By A Correspondent- The Government is still deliberating on whether to re-open its land borders especially Beitbridge Border Post to international travellers following an announcement by South Africa that it will re-open its ports of entry on 1 October.
South Africa President Cyril Ramaphosa last week announced that his country will open its borders from 1 October for international travel as the neighbouring country moves to the lowest level of its five-step coronavirus lockdown-Level 1.
The neighbouring country said it will open three of its airports and one land border post- Beitbridge- which were already operational during the lockdown. The border was only operational to allow cargo movement and returning citizens from both countries. Before lockdown, border authorities estimated that an average of 25 000 travellers and 4 000 light cars were cleared to pass the through the border daily.
Following the announcement by South Africa, there was a general assumption among locals that Zimbabwe would follow suit. However, Minister of Home Affairs and Cultural Heritage Kazembe Kazembe told Sunday News yesterday that the announcement by South Africa did not mean Zimbabwe will follow suit without prior consultations.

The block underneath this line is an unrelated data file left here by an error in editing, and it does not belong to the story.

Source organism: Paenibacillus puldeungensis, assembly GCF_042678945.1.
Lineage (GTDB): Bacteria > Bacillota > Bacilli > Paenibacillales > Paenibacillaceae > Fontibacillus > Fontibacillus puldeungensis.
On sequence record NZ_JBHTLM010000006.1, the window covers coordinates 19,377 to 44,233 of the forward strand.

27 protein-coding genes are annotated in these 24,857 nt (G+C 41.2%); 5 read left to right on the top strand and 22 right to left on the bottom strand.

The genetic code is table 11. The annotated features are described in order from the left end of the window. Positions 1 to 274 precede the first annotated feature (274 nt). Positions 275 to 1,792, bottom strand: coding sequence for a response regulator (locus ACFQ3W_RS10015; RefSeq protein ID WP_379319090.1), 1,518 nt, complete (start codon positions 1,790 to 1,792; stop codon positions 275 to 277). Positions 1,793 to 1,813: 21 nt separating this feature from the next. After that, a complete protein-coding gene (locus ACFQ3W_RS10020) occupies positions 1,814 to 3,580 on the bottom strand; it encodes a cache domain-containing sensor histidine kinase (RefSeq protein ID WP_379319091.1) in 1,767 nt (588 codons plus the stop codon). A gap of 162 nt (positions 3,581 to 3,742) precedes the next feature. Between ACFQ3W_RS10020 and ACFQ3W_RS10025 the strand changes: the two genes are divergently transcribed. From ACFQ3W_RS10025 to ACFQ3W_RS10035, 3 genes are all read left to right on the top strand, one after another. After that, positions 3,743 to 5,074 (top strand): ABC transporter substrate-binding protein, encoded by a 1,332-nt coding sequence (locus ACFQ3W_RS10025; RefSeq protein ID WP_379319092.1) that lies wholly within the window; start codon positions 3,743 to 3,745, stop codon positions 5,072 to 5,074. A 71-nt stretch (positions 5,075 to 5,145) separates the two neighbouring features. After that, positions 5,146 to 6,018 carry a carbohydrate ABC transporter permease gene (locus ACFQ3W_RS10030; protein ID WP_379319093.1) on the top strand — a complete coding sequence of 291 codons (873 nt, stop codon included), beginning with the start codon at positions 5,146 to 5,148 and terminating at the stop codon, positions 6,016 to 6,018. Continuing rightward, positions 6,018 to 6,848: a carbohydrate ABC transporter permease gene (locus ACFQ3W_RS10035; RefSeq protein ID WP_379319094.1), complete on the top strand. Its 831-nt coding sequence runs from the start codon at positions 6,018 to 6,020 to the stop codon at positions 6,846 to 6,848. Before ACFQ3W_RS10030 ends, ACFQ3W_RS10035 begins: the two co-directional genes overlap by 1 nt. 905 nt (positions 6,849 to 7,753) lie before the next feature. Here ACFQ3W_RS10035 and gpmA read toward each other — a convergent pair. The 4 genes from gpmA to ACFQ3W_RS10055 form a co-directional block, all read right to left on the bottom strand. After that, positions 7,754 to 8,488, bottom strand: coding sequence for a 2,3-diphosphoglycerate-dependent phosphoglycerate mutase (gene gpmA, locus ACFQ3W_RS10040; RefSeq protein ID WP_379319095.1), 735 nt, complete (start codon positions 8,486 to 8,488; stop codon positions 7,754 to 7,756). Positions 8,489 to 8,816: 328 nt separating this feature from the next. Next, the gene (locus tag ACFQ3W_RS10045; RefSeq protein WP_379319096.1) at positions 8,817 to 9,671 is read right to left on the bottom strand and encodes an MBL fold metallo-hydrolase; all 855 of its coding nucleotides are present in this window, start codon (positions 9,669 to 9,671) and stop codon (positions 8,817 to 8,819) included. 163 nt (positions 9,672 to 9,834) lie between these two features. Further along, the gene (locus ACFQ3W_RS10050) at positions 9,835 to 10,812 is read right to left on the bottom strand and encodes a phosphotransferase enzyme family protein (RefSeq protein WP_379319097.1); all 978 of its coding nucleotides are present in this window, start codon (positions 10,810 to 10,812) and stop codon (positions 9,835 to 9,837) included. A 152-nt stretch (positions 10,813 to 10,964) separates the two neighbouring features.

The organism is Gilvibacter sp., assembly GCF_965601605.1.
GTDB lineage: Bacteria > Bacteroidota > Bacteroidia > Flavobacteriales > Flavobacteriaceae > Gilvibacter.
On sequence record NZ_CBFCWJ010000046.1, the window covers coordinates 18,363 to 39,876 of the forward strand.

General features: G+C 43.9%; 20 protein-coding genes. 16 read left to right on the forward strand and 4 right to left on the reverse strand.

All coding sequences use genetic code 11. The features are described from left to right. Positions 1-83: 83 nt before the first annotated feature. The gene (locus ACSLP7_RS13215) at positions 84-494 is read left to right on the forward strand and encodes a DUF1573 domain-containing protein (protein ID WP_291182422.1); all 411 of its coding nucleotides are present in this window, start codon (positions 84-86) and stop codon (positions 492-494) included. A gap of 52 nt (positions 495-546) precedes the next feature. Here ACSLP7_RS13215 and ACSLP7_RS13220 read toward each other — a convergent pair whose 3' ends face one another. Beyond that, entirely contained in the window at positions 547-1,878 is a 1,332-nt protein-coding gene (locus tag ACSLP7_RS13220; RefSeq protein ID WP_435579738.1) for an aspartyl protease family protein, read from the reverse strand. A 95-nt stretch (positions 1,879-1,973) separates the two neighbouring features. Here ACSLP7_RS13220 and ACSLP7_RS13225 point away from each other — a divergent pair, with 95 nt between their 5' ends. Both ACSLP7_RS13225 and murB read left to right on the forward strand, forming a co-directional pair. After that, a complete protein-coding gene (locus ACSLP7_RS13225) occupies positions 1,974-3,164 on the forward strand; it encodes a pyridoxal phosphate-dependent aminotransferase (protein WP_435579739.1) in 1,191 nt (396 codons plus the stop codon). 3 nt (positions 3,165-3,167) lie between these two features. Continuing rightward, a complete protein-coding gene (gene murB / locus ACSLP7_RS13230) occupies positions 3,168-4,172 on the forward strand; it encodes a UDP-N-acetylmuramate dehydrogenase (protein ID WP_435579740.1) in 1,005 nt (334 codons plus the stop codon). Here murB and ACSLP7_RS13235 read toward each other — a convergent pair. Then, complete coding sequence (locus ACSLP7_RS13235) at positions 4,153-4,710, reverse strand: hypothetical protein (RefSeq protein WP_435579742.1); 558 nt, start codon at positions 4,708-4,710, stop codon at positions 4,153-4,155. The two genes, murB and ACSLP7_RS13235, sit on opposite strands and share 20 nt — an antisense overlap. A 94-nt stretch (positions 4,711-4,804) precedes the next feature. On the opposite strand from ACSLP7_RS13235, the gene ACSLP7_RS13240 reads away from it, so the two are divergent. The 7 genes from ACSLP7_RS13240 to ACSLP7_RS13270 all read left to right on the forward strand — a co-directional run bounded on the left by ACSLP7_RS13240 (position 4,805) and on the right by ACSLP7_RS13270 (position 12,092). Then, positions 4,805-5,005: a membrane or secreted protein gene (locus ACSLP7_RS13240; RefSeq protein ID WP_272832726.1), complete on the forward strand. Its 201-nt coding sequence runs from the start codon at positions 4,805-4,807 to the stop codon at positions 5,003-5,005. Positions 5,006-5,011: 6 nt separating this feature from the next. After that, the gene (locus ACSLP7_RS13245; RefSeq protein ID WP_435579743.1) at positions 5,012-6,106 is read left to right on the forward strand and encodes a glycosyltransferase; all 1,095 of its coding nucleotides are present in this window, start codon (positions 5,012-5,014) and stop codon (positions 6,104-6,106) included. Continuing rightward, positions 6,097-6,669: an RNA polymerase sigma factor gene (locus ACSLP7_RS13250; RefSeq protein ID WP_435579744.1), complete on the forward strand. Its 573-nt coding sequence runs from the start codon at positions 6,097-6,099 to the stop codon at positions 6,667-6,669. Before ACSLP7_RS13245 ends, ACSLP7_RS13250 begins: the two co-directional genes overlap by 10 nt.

“I cannot say yes or no-a definite answer, but it (opening of Beitbridge border) is an issue that is under consideration, the National Taskforce on Covid-19 has to sit and deliberate, then we do consultations with the President then we will have a position soon. There is that possibility that we will re-open but it is under discussion,” he said.
Although Zimbabwe is still to announce its official position on the border, cross border traders said they were itching to get back to business and were working to ensure that they have requisite papers. President Ramaphosa announced that travellers to his country would need to present a negative Covid-19 test result not older than 72 hours from time of departure or face a mandatory quarantine at their own cost upon arrival in South Africa. The cost to do the polymerise chain reaction (PCR) test in Zimbabwe starts from US$60 at private laboratories.
“The cost does not matter. It is now like we are back to life because for the past few months we have felt like we have died. People were not making any money and our members were really struggling. So many could not even afford to buy food or anything else that they might need in their households.
While we acknowledge that the tests are expensive, we can’t get away from the fact that it needs to be done. If you ask any vendor right now, they will tell you that they would prefer to pay for that test rather than sit at home and do nothing which has been the case in recent months,” president of the Cross-Border Traders Association Mr Killer Zivhu told Sunday News yesterday.
Mr Zivhu said after all tests are done to safeguard the health of people including vendors.